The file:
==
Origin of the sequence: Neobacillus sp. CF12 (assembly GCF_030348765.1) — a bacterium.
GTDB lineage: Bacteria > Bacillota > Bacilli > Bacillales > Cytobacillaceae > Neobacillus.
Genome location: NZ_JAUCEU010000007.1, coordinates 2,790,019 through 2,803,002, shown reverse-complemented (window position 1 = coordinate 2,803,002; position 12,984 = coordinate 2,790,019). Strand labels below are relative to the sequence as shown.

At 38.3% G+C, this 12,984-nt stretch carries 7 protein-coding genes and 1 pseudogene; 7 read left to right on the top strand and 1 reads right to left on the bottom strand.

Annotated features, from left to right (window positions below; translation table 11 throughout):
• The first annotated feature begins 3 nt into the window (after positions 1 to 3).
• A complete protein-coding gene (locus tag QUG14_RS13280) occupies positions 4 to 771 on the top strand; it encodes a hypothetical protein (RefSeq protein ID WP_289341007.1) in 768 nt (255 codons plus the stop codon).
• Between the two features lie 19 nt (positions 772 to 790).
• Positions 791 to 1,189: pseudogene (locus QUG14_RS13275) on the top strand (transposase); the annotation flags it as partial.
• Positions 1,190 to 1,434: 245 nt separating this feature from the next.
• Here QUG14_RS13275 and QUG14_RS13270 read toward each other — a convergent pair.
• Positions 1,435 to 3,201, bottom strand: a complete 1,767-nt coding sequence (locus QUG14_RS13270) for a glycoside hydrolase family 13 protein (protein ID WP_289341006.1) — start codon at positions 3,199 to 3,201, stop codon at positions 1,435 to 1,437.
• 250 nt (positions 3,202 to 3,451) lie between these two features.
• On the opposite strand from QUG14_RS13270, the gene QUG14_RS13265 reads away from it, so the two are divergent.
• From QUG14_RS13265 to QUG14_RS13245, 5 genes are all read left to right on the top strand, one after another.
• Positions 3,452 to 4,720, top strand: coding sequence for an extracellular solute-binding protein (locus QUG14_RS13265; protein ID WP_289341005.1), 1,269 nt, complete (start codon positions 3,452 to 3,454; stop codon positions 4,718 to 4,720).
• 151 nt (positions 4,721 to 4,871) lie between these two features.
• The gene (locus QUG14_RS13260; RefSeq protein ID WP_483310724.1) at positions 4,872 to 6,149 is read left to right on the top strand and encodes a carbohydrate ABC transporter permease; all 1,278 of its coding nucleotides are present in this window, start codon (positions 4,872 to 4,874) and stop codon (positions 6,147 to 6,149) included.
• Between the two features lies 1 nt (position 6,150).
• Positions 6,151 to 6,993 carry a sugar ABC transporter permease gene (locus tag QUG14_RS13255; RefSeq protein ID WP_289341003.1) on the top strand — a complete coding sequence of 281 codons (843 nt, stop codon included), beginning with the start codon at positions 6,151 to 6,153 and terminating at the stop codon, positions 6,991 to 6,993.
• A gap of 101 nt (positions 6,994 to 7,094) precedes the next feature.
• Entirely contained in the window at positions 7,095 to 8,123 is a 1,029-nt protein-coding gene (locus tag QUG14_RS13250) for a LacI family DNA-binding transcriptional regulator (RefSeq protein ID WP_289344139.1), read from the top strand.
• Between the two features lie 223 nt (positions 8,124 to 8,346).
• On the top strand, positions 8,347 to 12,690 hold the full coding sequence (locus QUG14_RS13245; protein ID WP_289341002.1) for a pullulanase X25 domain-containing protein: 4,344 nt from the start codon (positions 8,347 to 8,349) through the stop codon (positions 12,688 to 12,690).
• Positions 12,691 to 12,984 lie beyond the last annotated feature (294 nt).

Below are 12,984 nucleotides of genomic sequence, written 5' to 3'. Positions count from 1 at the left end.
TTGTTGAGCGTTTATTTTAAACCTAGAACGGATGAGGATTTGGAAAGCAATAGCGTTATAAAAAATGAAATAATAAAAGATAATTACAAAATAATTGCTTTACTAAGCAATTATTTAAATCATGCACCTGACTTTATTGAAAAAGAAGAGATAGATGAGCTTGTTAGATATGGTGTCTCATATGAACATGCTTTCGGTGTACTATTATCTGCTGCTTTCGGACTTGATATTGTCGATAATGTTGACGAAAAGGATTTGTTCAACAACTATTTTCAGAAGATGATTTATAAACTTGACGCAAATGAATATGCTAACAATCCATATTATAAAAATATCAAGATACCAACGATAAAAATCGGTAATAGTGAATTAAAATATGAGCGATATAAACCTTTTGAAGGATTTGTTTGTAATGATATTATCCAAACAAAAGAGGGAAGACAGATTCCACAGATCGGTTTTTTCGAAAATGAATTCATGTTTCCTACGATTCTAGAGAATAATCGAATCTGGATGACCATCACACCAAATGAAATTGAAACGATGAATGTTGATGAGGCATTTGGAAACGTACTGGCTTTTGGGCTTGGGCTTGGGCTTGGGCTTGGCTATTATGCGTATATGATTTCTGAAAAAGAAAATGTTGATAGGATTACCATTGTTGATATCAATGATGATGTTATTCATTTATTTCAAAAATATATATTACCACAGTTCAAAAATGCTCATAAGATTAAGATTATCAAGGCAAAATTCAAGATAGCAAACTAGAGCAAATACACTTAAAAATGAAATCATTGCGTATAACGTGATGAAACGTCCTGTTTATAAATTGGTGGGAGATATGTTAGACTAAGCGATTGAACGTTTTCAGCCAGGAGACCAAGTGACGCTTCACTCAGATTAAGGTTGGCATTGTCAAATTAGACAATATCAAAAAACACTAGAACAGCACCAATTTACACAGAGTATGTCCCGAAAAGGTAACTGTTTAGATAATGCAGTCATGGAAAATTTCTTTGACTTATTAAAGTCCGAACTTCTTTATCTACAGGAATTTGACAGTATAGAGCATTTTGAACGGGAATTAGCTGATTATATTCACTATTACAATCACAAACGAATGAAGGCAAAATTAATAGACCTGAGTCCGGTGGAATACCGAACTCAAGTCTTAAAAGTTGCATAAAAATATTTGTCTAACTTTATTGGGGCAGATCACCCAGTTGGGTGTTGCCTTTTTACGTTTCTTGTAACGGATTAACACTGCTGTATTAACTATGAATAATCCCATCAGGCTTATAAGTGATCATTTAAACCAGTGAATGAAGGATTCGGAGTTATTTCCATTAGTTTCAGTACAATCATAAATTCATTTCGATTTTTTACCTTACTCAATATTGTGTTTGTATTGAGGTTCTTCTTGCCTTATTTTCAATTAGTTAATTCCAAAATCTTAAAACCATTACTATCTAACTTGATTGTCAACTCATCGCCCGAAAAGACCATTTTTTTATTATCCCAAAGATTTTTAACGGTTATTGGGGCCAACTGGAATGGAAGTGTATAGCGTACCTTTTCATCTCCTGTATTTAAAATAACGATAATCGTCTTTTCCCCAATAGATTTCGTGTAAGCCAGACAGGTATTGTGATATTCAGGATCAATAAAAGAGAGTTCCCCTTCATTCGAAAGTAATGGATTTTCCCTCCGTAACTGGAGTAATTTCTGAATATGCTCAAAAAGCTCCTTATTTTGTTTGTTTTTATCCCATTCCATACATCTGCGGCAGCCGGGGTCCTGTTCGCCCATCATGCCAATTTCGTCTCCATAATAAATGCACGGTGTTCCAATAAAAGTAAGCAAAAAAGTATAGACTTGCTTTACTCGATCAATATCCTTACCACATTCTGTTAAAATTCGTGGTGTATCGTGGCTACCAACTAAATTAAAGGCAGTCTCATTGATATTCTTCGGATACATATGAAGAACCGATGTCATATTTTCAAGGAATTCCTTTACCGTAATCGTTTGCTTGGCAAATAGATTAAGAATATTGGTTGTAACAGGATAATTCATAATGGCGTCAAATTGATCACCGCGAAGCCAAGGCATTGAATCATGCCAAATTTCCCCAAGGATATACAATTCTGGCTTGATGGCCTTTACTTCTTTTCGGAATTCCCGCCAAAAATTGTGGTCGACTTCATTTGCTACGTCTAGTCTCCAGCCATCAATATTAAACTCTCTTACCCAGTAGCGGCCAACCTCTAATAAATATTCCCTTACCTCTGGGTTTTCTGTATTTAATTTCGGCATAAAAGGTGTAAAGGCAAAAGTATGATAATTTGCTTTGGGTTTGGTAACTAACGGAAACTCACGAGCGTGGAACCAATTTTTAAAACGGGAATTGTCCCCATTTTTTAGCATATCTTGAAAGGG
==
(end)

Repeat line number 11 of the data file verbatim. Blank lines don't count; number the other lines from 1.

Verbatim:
• Here QUG14_RS13275 and QUG14_RS13270 read toward each other — a convergent pair.